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  • Writer's pictureKaren Young

Must-read for progressive strategists: Mother Jones series on the Farm Bill


Welcome to Message Monday!

 

The Democracy Alliance, a major group of progressive funders, has a fine strategic approach to building power.  #2 on their top 4 priority list is this: “Expand the electoral map to win beyond the current battleground states, so we’re not always one election loss away from catastrophe.”

 

Expanding the map isn’t just about going beyond battleground states, but also going beyond metropolitan areas to rural America.  A while back, I talked about how Biden could mend fences with rural voters, who are either ignored or treated with contempt by most urban and suburban Democrats. 

 

City mice and country mice actually have common ground on important issues.  We could absolutely contest this terrain and ultimately win voters in rural areas – if we would only care about rural issues.  And monthly progressive stalwart Mother Jones knows that this matters enough to put real effort into explaining the Farm Bill, the core of the Federal government’s involvement in agriculture.  This bill is in play now.

 

Key progressive priorities are part of the Farm Bill

 

Here’s why you should care about the Farm Bill, even if you’ve never set foot on a farm, according to Mother Jones.


The farm bill is one of the most important but least understood pieces of US legislation, and it’s overdue for renewal. The 2023 omnibus law, which costs upwards of $100 billion a year, and which governs food stamps and most aspects of the US agricultural system, was supposed to be in place by Oct. 1.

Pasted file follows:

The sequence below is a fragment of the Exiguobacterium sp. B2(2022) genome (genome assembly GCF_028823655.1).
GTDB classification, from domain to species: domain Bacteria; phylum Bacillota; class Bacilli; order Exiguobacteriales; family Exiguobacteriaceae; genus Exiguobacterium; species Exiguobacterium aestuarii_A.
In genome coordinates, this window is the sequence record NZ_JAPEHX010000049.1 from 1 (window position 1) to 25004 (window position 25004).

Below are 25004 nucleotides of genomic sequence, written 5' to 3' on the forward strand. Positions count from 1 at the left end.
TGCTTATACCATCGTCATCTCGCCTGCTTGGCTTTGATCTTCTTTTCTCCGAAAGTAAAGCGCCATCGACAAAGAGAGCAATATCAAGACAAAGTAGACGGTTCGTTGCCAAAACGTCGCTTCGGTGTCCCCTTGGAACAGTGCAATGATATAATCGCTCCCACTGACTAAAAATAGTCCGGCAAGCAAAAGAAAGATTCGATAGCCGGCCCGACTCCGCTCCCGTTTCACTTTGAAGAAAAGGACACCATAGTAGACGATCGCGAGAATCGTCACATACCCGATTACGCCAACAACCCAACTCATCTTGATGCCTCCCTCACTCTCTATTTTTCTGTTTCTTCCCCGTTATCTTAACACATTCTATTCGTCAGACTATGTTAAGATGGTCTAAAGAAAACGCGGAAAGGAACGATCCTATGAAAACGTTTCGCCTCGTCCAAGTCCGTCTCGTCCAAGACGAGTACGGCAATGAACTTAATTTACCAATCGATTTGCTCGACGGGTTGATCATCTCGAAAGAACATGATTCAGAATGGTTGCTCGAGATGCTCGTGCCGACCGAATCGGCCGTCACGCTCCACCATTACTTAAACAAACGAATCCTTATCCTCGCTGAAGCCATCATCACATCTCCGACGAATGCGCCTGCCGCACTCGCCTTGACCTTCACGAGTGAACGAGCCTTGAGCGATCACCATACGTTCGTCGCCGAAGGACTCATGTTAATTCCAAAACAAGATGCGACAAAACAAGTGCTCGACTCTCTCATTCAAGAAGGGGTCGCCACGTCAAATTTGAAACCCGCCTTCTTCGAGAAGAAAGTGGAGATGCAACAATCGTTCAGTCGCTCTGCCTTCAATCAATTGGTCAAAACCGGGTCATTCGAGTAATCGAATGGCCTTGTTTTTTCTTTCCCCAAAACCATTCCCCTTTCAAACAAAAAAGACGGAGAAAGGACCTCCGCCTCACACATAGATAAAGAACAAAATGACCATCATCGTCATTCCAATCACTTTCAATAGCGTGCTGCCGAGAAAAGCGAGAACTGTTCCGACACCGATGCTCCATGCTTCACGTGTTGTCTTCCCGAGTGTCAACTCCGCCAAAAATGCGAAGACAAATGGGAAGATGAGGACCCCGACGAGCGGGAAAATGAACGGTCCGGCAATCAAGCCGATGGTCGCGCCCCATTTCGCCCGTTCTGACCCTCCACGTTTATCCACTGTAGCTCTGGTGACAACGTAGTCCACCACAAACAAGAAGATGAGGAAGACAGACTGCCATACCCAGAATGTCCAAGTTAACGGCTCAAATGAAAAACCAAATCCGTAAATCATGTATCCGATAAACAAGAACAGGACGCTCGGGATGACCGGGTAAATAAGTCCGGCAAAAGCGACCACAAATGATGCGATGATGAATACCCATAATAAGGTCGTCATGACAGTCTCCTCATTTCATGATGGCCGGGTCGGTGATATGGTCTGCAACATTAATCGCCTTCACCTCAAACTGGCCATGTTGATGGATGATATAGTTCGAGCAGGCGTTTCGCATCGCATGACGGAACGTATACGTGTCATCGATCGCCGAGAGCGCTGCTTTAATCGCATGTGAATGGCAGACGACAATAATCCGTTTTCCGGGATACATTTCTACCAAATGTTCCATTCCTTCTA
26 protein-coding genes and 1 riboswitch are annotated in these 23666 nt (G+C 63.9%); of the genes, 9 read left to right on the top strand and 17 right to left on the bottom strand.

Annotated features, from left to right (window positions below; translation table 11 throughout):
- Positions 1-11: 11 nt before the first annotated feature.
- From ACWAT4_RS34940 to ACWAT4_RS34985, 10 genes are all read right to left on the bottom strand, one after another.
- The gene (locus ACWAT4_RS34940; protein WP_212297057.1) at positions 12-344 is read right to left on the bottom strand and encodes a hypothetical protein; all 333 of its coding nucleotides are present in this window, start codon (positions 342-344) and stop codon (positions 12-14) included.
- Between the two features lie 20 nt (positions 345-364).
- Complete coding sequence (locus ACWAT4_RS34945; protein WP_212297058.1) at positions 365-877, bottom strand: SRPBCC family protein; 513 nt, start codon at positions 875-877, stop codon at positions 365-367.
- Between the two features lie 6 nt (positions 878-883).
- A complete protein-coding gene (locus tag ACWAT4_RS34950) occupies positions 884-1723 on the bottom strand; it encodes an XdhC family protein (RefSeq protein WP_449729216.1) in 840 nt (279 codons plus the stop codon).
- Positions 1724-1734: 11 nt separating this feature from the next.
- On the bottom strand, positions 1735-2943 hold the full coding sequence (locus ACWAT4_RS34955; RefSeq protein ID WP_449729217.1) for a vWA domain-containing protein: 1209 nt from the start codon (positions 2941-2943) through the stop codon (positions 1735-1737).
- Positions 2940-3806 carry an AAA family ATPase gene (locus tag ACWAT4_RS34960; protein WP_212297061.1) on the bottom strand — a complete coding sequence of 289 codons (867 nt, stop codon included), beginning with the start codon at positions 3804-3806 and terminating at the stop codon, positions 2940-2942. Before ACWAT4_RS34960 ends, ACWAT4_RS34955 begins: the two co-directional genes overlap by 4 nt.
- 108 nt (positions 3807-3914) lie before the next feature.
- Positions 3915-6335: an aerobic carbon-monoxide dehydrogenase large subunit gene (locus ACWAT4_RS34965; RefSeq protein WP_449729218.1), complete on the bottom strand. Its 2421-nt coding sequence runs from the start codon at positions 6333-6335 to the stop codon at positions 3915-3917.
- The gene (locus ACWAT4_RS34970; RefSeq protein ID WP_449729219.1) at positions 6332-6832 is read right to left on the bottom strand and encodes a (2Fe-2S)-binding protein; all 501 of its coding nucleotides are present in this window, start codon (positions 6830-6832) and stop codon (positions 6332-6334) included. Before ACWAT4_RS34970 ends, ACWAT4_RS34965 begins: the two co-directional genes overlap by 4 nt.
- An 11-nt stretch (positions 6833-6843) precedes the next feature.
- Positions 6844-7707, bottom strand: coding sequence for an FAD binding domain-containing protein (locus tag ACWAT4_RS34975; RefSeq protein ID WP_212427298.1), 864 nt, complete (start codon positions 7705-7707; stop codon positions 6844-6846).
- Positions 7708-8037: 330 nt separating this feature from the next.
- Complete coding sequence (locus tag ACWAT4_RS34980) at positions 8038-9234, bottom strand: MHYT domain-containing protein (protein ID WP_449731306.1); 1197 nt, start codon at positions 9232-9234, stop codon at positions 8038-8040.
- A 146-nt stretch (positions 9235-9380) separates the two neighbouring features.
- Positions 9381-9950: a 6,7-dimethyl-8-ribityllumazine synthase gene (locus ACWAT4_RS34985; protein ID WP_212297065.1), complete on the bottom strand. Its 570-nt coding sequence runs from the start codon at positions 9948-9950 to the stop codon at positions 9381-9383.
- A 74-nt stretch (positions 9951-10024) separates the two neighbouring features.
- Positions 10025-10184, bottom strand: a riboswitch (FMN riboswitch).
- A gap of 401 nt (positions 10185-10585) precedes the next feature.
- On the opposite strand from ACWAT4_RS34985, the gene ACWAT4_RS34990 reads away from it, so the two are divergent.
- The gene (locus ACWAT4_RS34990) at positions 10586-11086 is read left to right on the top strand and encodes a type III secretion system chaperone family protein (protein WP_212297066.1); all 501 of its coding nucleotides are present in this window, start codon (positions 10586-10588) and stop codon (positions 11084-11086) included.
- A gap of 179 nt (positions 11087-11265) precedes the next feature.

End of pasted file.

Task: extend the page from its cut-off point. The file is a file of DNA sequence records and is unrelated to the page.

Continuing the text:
But Congress couldn’t pass a new version, reflecting partisan dysfunction and also a contentious debate about what the bill ought to be—a debate that has become ensnared in the nation’s culture wars. Racial equity, food sovereignty, protections for workers, and meaningful action on climate change have broadened the bill’s traditional mandate of growing food and feeding hungry people.


In this special series that will run through the month of February, a partnership with the Food and Environment Reporting Network, we’ll be exploring some of the urgent issues a new farm bill must address. 


The Mother Jones Series


There are five stories in the series, all deeply reported, well written and concise, making complex policy issues understandable, and highlighting the political implications.  It would be a real investment of time to read the whole thing, no doubt about it.  But I believe that, especially for progressives looking for a long-term strategy to build real power in this country, it would be a good investment.


The first story is called Farmers Could Be the Nation’s Leading Environmentalists: Just tweak their subsidies.  This one does a great job of painting the beautiful tomorrow. 


Mother Jones notes that “the Federal subsidies —about $14 billion per year on average between 1995 and 2021—goes toward promoting commodity crops [corn and soybeans], compared with just $1.8 billion for conservation… These crops account for about 60 percent of US farmland, are used to fatten animals on factory farms, and deliver many of the sugars and fats in our ultraprocessed diets. Unsavory side effects of their production include planet-warming emissions, soil erosion, and polluted waterways…”


“So, for every dollar the department flashes in front of farmers to encourage them to grow [these harmful crops], it dangles just 13 cents to help them manage their land judiciously.” 


But there’s a better idea out there: why not flip the script, and make land management the FIRST priority?  Mother Jones suggests, “Want goodies from the USDA? Then show us your plan for preserving topsoil, controlling runoff, and slashing greenhouse gas emissions. The [commodity production] safety net would be contingent on farmers helping to preserve the ecosystems on which their livelihood relies.”  This kind of thing has been done before.


So I hope you’ll take the time to check out this very important series.  Thank you, Mother Jones.

 

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